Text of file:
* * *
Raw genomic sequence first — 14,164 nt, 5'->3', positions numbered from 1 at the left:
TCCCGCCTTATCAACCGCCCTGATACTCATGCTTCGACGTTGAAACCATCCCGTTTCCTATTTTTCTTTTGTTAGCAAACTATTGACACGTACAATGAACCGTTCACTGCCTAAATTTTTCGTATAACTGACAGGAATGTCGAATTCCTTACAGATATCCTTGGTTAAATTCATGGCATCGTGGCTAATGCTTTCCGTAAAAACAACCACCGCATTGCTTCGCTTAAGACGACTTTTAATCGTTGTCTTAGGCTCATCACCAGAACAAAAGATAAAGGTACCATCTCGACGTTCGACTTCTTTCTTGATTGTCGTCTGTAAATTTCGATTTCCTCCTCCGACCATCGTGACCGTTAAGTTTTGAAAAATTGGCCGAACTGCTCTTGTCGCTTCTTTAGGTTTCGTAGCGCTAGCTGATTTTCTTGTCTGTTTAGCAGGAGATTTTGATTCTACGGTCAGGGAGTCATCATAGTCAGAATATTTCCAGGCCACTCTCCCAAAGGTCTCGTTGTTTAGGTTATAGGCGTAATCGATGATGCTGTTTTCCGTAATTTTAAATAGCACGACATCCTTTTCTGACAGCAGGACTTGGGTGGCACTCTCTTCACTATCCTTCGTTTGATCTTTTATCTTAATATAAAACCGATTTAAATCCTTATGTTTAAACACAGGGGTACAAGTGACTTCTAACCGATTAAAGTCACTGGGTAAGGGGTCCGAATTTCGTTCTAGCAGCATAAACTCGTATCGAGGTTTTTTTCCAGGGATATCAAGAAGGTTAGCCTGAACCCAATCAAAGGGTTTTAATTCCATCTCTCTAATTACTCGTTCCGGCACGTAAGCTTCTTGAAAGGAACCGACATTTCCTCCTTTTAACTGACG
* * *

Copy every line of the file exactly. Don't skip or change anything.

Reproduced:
Raw genomic sequence first — 14,164 nt, 5'->3', positions numbered from 1 at the left:
TCCCGCCTTATCAACCGCCCTGATACTCATGCTTCGACGTTGAAACCATCCCGTTTCCTATTTTTCTTTTGTTAGCAAACTATTGACACGTACAATGAACCGTTCACTGCCTAAATTTTTCGTATAACTGACAGGAATGTCGAATTCCTTACAGATATCCTTGGTTAAATTCATGGCATCGTGGCTAATGCTTTCCGTAAAAACAACCACCGCATTGCTTCGCTTAAGACGACTTTTAATCGTTGTCTTAGGCTCATCACCAGAACAAAAGATAAAGGTACCATCTCGACGTTCGACTTCTTTCTTGATTGTCGTCTGTAAATTTCGATTTCCTCCTCCGACCATCGTGACCGTTAAGTTTTGAAAAATTGGCCGAACTGCTCTTGTCGCTTCTTTAGGTTTCGTAGCGCTAGCTGATTTTCTTGTCTGTTTAGCAGGAGATTTTGATTCTACGGTCAGGGAGTCATCATAGTCAGAATATTTCCAGGCCACTCTCCCAAAGGTCTCGTTGTTTAGGTTATAGGCGTAATCGATGATGCTGTTTTCCGTAATTTTAAATAGCACGACATCCTTTTCTGACAGCAGGACTTGGGTGGCACTCTCTTCACTATCCTTCGTTTGATCTTTTATCTTAATATAAAACCGATTTAAATCCTTATGTTTAAACACAGGGGTACAAGTGACTTCTAACCGATTAAAGTCACTGGGTAAGGGGTCCGAATTTCGTTCTAGCAGCATAAACTCGTATCGAGGTTTTTTTCCAGGGATATCAAGAAGGTTAGCCTGAACCCAATCAAAGGGTTTTAATTCCATCTCTCTAATTACTCGTTCCGGCACGTAAGCTTCTTGAAAGGAACCGACATTTCCTCCTTTTAACTGACG